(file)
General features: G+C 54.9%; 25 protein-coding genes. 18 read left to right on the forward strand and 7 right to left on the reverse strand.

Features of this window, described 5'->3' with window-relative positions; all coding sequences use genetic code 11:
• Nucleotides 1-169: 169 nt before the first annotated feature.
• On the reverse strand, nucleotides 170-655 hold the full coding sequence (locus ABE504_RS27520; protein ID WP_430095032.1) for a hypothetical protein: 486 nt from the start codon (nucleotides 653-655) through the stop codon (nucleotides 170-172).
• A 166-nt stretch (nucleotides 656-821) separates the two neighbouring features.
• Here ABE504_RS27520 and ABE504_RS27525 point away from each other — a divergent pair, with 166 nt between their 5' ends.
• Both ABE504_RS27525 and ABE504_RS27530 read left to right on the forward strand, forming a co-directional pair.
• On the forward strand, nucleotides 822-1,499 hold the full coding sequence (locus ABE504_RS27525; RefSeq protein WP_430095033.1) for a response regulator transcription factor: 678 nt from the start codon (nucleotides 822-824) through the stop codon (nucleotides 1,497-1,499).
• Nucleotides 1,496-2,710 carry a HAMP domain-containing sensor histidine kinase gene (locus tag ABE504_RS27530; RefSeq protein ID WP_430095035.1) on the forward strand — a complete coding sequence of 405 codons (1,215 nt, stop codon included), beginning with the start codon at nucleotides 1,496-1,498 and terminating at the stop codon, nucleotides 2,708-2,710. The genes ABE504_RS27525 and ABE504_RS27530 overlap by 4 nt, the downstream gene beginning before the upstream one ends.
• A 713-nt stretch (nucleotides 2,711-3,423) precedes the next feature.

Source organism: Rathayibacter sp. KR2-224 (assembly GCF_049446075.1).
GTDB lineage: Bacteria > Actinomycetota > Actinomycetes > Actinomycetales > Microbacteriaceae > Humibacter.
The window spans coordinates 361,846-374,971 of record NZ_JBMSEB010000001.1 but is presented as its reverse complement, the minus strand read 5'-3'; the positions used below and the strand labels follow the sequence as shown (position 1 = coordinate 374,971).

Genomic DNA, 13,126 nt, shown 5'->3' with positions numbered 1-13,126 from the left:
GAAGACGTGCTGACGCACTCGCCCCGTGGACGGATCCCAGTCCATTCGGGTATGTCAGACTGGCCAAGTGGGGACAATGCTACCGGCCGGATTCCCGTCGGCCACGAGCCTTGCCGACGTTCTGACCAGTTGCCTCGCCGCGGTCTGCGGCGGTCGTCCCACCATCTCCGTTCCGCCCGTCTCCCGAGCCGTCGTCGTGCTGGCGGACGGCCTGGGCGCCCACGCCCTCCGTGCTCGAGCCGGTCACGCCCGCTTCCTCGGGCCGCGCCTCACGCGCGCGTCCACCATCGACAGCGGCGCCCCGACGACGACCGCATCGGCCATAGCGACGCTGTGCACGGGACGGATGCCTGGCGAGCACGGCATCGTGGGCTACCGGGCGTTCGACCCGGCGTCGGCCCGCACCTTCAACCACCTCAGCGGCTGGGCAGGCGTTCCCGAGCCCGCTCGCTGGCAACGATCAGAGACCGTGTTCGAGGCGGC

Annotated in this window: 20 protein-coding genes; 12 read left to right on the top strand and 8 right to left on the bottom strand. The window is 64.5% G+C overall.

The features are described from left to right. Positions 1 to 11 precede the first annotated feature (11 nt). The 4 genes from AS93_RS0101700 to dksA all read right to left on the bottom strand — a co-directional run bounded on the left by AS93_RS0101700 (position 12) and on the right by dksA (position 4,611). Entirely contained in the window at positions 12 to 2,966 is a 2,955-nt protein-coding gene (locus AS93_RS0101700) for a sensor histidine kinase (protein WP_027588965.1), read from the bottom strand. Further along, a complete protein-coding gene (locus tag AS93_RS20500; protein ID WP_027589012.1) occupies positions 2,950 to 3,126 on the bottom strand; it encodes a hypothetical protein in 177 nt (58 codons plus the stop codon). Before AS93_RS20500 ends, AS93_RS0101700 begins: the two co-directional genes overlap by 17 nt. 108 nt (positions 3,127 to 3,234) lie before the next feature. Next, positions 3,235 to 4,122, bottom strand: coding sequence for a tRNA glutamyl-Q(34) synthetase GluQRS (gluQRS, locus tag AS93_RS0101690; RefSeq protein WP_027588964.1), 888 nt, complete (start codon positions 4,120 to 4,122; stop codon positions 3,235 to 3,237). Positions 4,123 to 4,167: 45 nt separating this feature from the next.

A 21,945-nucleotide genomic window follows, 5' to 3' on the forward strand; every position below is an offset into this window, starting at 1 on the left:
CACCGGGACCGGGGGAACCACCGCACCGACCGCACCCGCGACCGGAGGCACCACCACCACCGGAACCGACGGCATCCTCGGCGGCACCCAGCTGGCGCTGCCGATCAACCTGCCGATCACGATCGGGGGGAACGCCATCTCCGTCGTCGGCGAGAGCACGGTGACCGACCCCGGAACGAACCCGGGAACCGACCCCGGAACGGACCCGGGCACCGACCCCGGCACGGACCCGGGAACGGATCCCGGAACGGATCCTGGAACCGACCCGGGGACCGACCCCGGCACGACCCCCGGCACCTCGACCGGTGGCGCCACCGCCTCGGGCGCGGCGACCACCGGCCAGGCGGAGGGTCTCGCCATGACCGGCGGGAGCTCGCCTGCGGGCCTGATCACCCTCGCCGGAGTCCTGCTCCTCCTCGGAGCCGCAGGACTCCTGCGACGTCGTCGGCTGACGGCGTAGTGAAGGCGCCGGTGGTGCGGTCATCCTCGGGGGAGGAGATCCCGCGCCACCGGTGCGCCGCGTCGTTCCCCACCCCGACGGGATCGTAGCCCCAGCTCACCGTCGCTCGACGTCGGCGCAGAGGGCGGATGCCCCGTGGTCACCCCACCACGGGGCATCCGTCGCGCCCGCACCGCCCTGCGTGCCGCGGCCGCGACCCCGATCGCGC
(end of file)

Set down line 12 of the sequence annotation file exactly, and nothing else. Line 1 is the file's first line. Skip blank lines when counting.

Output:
GTDB lineage: Bacteria > Actinomycetota > Actinomycetes > Actinomycetales > Microbacteriaceae > Humibacter.